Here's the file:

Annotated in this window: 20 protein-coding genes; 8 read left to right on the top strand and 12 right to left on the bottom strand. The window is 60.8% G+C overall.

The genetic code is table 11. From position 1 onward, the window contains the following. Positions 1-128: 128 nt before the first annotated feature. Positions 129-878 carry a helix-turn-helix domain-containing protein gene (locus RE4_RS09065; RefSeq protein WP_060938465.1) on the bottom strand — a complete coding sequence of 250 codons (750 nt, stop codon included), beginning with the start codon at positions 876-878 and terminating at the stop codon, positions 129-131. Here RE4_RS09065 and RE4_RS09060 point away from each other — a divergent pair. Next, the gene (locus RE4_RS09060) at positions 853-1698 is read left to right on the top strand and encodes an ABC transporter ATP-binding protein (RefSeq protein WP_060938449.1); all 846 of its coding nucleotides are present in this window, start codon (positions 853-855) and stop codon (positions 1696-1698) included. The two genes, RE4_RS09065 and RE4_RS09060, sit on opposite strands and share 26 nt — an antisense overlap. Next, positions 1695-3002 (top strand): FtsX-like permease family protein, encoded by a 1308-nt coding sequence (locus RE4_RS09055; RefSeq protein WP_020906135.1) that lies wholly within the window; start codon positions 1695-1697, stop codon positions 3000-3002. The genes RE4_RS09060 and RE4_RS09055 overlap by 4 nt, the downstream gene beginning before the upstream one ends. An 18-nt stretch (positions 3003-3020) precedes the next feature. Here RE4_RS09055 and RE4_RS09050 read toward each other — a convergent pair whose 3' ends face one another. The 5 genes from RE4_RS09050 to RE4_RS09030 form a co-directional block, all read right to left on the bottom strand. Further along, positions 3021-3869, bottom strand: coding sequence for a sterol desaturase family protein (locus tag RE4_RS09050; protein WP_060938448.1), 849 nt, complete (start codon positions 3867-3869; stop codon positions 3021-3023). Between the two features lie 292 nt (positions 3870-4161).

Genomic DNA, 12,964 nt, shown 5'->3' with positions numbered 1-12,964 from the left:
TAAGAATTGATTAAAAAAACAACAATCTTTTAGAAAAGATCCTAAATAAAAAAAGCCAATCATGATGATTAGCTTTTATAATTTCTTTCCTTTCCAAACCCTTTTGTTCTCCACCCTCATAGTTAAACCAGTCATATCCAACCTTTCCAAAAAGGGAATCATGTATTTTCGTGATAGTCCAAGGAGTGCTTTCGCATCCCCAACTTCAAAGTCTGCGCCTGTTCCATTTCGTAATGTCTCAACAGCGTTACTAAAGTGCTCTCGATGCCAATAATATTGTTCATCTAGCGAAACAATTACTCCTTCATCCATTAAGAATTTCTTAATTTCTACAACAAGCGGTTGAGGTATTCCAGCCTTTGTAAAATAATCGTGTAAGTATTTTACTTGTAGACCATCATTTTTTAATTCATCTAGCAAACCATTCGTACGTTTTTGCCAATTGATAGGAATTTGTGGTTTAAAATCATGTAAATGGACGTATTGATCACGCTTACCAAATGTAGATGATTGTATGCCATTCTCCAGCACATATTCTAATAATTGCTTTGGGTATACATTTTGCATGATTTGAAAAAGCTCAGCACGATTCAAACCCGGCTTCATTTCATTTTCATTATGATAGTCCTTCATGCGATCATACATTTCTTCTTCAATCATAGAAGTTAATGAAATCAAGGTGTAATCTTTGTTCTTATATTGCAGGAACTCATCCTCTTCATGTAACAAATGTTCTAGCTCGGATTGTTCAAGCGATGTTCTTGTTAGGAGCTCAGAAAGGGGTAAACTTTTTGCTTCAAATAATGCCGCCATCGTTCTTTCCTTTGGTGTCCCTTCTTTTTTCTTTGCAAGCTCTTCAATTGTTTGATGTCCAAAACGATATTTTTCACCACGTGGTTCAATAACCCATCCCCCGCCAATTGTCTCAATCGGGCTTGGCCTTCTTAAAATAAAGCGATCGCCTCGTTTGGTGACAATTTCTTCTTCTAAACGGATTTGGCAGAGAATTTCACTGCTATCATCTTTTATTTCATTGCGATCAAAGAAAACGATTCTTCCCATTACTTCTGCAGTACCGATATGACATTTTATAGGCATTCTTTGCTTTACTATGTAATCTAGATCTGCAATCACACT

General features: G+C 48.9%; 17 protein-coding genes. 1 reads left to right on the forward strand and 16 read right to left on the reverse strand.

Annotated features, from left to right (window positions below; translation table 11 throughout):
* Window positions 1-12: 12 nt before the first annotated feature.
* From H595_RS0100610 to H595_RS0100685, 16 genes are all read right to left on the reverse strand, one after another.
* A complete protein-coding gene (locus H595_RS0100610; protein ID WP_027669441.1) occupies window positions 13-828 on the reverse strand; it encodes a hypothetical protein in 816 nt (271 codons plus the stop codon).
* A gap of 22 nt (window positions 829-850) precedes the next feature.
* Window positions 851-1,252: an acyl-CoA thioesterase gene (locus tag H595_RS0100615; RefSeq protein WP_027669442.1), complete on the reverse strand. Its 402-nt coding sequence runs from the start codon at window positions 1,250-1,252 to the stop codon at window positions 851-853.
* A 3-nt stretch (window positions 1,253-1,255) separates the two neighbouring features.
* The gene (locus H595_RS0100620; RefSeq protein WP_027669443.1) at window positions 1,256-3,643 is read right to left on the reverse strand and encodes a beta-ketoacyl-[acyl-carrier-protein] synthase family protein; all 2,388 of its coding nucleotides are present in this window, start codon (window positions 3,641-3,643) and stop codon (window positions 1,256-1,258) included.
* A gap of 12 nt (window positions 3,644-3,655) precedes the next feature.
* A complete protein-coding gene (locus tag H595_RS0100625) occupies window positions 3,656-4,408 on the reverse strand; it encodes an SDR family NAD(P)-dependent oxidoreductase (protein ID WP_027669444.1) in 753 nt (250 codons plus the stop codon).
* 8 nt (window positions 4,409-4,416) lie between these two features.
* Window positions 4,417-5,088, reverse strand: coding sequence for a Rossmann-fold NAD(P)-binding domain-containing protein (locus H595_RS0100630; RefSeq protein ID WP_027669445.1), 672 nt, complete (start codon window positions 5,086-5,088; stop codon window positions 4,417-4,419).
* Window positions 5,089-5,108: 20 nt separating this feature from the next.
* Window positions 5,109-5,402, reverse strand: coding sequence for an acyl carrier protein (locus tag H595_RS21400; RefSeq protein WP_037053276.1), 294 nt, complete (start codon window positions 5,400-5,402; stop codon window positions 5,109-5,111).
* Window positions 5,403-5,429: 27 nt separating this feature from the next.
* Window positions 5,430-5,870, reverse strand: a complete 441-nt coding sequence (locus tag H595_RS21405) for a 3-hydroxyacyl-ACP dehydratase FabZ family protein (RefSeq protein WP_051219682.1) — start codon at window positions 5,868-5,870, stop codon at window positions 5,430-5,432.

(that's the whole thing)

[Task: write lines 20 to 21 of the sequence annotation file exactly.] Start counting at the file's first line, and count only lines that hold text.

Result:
* Window positions 5,403-5,429: 27 nt separating this feature from the next.
* Window positions 5,430-5,870, reverse strand: a complete 441-nt coding sequence (locus tag H595_RS21405) for a 3-hydroxyacyl-ACP dehydratase FabZ family protein (RefSeq protein WP_051219682.1) — start codon at window positions 5,868-5,870, stop codon at window positions 5,430-5,432.